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Trump: Convention speech locale is White House or Gettysburg

President Donald Trump gives a thumbs-up to members of the media as he walks across the South Lawn as he arrives at the White House in Washington, Sunday, Aug. 9, 2020, after returning from Morristown, N.J. (AP Photo/Andrew Harnik)
President Donald Trump gives a thumbs-up to members of the media as he walks across the South Lawn as he arrives at the White House in Washington, Sunday, Aug. 9, 2020, after returning from Morristown, N.J. (AP Photo/Andrew Harnik) (Copyright 2020 The Associated Press. All rights reserved)

WASHINGTON – President Donald Trump said Monday that his acceptance speech for the Republican presidential nomination will be held at either the White House or the Gettysburg battlefield, as he searches for a symbolic substitute for his virus-scuttled plans for an arena celebration.

The president's initial hopes for the event to be a four-day infomercial for his reelection bid have been steadily constrained by the coronavirus pandemic, culminating in his decision last month to cancel nearly all of the in-person proceeding. In recent weeks, Trump and his aides have looked for alternatives that would allow him to recreate at least some of the pomp of the event.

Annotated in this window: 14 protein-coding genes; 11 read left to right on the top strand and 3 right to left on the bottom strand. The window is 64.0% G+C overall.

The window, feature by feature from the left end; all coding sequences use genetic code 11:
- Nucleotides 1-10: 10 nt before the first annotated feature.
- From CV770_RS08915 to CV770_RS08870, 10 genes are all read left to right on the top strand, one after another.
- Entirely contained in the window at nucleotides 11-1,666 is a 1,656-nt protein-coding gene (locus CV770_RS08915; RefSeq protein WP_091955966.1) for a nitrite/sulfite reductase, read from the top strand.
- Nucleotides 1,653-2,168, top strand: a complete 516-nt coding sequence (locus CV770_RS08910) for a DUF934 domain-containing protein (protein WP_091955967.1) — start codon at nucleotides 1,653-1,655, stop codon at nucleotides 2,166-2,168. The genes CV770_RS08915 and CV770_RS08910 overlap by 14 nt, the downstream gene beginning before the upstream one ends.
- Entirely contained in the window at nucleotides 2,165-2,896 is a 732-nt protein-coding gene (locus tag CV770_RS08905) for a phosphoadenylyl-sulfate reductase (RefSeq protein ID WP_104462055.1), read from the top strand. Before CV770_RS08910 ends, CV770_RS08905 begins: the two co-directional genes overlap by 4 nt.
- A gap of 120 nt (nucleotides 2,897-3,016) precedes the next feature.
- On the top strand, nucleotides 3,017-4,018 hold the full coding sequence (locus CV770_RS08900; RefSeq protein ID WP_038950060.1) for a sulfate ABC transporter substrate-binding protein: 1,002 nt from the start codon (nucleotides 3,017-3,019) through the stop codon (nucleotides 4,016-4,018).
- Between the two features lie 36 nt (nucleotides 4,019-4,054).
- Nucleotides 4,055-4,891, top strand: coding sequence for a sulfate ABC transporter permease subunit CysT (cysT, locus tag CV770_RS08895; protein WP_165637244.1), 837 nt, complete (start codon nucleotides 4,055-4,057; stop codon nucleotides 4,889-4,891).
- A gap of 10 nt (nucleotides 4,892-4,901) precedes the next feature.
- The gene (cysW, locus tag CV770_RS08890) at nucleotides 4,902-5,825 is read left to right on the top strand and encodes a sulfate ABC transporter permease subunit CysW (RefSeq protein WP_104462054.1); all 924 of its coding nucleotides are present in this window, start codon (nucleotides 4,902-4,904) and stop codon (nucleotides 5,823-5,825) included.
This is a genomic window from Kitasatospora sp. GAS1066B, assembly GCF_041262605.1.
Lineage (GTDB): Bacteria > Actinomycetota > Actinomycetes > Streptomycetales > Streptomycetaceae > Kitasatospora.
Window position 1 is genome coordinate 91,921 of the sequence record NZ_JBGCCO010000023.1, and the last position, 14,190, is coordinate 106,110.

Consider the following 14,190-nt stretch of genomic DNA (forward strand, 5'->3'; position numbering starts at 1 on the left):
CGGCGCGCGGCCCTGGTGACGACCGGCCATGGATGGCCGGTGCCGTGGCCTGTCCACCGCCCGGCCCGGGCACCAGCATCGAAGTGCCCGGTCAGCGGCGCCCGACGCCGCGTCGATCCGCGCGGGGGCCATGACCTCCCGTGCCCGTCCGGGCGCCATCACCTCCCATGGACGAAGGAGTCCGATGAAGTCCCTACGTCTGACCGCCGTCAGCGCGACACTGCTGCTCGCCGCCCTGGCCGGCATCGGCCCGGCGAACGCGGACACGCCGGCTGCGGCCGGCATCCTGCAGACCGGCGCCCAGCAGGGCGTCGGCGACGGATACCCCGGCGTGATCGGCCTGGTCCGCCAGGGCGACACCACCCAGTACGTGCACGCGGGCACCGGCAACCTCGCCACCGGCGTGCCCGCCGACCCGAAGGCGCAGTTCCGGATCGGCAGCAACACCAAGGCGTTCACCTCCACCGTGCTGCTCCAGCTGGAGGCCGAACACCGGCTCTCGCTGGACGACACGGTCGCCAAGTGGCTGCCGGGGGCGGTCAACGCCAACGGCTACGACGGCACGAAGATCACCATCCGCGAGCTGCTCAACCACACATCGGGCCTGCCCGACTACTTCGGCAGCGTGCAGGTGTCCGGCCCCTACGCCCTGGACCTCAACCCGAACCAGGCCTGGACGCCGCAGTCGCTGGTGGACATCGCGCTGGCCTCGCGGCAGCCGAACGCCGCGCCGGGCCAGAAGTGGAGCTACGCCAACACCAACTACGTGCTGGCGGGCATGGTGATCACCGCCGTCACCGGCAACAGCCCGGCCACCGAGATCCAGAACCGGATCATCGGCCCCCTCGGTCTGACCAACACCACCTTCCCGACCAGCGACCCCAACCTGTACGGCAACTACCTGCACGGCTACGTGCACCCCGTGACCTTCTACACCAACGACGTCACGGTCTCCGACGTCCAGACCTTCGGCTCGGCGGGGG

“We have narrowed the Presidential Nomination Acceptance Speech, to be delivered on the final night of the Convention (Thursday), to two locations - The Great Battlefield of Gettysburg, Pennsylvania, and the White House, Washington, D.C.,” Trump tweeted Monday.

He added that a decision on the location of the Aug. 27 speech will be made soon.

Both sites are federal property, raising legal and ethical issues for their use in a political event. The president is not covered by the Hatch Act, which prohibits political activity by nearly all federal employees, though White House and other federal officials supporting the event are.

The Civil War battlefield in Pennsylvania could also resurface the president’s repeated defense of monuments to heroes of the Confederacy.

Trump has previously turned to national parks and monuments to hold politically tinged events, including a July 4 event on the National Mall in 2019 and one at Mount Rushmore in South Dakota just last month. In May, he gave an interview to Fox News inside the Lincoln Memorial, a move that required special dispensation from his appointed secretary of the Interior, David Bernhardt.

Staging a convention speech at Gettysburg, though, would go a step further, and raise questions about politicizing the site of the deadliest battle of the Civil War.